The films plot however takes a huge dive towards the end and branches off into romanticland for what seems like no reason whatsoever other than to end the film. I horrible/great part about this is that it all occurs at the very end and doesn’t really deter from the overall experience unless you love nice little bows on top of your presents.
The film is one of the most realistic and convincing portrayals of what life is like in NYC. Way worth the 79 minute run time on Netflix.
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IMDB Score : 6.8
RT Score : No score
I’ll be honest. I lost interest in this quick. This is not a great movie. It certainly isn’t bad but I just didn’t find the story all that interesting to stay 100 percent focused. Barry Fitzgerald was pretty great in this although he basically plays the same exact character he did in the fantastic NYC noir film “The Naked City”. The story focuses on a woman who spots a man packing heat on a train. The subsequent chase unveils that the man is working for a thug boss who has kidnapped the daughter of a very wealthy man. She also happens to be blind. Why? I have no idea. This is just the story. The rest of the film follows suit. The direction was bland and there just wasn’t anything unique happening. Sometimes I find myself saying…”Hey! This film is in black and white, it must be great!”. There are average films all over the place guys. This was one of them.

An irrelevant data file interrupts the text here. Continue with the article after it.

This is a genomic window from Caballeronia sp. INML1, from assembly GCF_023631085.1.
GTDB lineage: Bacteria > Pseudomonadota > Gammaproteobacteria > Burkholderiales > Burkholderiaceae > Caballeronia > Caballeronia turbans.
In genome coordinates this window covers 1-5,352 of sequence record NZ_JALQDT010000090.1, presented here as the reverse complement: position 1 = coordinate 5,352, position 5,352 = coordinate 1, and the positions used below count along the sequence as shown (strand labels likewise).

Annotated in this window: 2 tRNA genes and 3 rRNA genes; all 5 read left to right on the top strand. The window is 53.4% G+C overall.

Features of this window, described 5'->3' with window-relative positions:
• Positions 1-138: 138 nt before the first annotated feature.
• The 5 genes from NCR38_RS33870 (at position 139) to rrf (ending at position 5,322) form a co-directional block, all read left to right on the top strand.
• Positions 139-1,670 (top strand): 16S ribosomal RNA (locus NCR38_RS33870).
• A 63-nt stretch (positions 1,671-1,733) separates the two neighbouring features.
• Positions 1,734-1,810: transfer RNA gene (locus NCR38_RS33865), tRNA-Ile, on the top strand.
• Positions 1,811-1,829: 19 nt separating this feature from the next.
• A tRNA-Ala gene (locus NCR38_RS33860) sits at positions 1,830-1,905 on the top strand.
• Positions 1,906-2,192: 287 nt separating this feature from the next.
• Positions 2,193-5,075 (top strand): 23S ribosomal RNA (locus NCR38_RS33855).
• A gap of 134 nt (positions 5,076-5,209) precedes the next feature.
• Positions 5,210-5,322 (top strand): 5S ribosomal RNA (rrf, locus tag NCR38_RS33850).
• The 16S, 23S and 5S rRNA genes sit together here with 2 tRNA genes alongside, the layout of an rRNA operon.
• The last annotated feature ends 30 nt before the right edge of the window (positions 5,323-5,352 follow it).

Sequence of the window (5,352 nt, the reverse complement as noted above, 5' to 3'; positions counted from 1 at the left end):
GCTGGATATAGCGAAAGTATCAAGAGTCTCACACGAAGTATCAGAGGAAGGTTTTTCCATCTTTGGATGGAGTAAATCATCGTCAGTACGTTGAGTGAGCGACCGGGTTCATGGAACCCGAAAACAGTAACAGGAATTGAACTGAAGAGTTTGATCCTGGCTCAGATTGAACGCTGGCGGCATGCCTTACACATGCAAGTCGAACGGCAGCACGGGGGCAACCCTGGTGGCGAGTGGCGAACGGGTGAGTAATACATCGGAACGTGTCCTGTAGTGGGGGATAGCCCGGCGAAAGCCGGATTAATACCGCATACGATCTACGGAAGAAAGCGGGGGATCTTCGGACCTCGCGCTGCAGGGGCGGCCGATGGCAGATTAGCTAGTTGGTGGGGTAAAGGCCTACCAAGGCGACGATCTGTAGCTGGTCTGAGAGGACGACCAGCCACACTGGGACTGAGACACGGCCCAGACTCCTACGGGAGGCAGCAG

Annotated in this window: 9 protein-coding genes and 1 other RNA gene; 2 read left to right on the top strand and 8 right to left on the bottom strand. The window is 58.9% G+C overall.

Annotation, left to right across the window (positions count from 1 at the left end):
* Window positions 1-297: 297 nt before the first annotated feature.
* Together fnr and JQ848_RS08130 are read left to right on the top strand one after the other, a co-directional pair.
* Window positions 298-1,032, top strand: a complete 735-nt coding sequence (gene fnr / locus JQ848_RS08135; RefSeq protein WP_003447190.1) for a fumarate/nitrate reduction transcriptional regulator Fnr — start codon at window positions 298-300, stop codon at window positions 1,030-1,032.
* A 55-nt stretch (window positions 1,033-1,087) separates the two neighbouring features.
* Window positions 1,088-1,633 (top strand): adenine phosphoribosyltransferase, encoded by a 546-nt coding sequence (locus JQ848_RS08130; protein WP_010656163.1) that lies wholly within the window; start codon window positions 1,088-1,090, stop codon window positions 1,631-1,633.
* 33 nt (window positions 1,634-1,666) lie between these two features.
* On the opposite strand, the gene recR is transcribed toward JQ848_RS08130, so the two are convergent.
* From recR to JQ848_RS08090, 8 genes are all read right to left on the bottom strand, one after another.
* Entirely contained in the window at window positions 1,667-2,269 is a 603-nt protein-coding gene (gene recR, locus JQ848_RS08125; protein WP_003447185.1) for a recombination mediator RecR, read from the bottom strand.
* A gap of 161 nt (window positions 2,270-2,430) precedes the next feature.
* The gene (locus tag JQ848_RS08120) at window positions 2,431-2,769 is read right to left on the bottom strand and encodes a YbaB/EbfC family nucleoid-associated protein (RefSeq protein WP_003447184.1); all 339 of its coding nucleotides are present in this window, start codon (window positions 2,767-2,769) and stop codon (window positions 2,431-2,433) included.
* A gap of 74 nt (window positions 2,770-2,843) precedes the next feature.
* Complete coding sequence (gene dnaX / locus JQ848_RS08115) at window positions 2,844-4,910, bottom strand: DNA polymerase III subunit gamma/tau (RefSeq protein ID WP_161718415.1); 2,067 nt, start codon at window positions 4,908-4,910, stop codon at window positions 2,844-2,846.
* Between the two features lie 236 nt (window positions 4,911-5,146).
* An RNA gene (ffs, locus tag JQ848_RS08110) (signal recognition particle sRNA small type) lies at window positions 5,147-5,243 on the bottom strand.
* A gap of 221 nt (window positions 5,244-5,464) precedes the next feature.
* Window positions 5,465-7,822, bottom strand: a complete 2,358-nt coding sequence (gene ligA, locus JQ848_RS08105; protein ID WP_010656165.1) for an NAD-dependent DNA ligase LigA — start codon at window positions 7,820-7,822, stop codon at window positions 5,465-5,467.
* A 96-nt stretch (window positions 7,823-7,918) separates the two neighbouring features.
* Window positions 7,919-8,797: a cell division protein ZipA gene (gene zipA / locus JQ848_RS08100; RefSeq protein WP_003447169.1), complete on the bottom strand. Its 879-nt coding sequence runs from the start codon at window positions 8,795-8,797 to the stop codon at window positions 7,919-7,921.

That trailer is bad. It makes it seem like this film is a quirky romantic comedy when in reality it’s a quirky look on how hipsters live in New York City. Seriously, next time you’re in a Starbucks in NYC and there are a bunch of 27 year olds with fedoras, really long tank tops, and Buddy Holly glasses on, just listen to what they’re talking about. If they’re talking about movies, they’ll be talking about this. And you know what? I didn’t dislike the movie. I thought it was a modern day Woody Allen classic that isn’t going to turn into a classic. It’s official, Greta Gerwig is the new indie queen. I’m calling it right now. She’s going to be in every little indie movie from now until she fades away. She was actually pretty great in this. At least she can act. The film was directed by Noah Baumbach and succeeded in getting me not to hate it. I hated his first two films. Greenberg was just flat out annoying but it had a lot to do with Ben Stiller’s infuriating character that he does which I call “whiney jewish guy”. The Squid and the Whale was just awkward. I mean there’s a scene where a ten year old smears semen on a bookshelf in school. Strange shit. No thank you. I saw the film at the IFC Center in New York City with three other 50 year old dudes. One left in the middle, one had headphones in blasting Italian opera the whole time, and one was actually watching the movie. It was a weird little experience but the IFC Center was awesome so I can’t complain. By all means if you like Woody Allen which I do then check out this film sometime. Baumbach even filmed it in black and white. Totally old school. 3/5